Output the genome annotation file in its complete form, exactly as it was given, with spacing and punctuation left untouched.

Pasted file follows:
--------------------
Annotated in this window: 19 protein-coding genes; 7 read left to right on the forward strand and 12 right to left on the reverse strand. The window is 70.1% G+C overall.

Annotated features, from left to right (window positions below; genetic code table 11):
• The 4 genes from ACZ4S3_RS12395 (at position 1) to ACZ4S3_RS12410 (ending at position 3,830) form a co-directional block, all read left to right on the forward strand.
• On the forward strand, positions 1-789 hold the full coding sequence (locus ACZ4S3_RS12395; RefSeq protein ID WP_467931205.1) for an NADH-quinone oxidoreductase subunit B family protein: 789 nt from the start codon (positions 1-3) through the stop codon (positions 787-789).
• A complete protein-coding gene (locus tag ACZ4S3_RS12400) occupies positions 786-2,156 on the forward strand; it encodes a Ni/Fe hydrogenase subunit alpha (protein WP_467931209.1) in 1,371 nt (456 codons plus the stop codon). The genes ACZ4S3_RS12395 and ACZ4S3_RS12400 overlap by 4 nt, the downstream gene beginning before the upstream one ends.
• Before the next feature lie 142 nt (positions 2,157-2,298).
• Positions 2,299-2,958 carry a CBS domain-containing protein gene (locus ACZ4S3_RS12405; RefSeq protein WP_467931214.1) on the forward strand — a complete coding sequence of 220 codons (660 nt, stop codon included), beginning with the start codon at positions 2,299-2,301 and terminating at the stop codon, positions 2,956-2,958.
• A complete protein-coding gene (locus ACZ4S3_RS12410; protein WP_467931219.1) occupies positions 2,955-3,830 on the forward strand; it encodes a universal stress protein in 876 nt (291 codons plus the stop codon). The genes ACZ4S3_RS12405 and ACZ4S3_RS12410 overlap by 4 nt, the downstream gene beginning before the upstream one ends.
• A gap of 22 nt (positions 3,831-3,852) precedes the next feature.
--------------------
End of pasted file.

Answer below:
Annotated in this window: 19 protein-coding genes; 7 read left to right on the forward strand and 12 right to left on the reverse strand. The window is 70.1% G+C overall.

Annotated features, from left to right (window positions below; genetic code table 11):
• The 4 genes from ACZ4S3_RS12395 (at position 1) to ACZ4S3_RS12410 (ending at position 3,830) form a co-directional block, all read left to right on the forward strand.
• On the forward strand, positions 1-789 hold the full coding sequence (locus ACZ4S3_RS12395; RefSeq protein ID WP_467931205.1) for an NADH-quinone oxidoreductase subunit B family protein: 789 nt from the start codon (positions 1-3) through the stop codon (positions 787-789).
• A complete protein-coding gene (locus tag ACZ4S3_RS12400) occupies positions 786-2,156 on the forward strand; it encodes a Ni/Fe hydrogenase subunit alpha (protein WP_467931209.1) in 1,371 nt (456 codons plus the stop codon). The genes ACZ4S3_RS12395 and ACZ4S3_RS12400 overlap by 4 nt, the downstream gene beginning before the upstream one ends.
• Before the next feature lie 142 nt (positions 2,157-2,298).
• Positions 2,299-2,958 carry a CBS domain-containing protein gene (locus ACZ4S3_RS12405; RefSeq protein WP_467931214.1) on the forward strand — a complete coding sequence of 220 codons (660 nt, stop codon included), beginning with the start codon at positions 2,299-2,301 and terminating at the stop codon, positions 2,956-2,958.
• A complete protein-coding gene (locus ACZ4S3_RS12410; protein WP_467931219.1) occupies positions 2,955-3,830 on the forward strand; it encodes a universal stress protein in 876 nt (291 codons plus the stop codon). The genes ACZ4S3_RS12405 and ACZ4S3_RS12410 overlap by 4 nt, the downstream gene beginning before the upstream one ends.
• A gap of 22 nt (positions 3,831-3,852) precedes the next feature.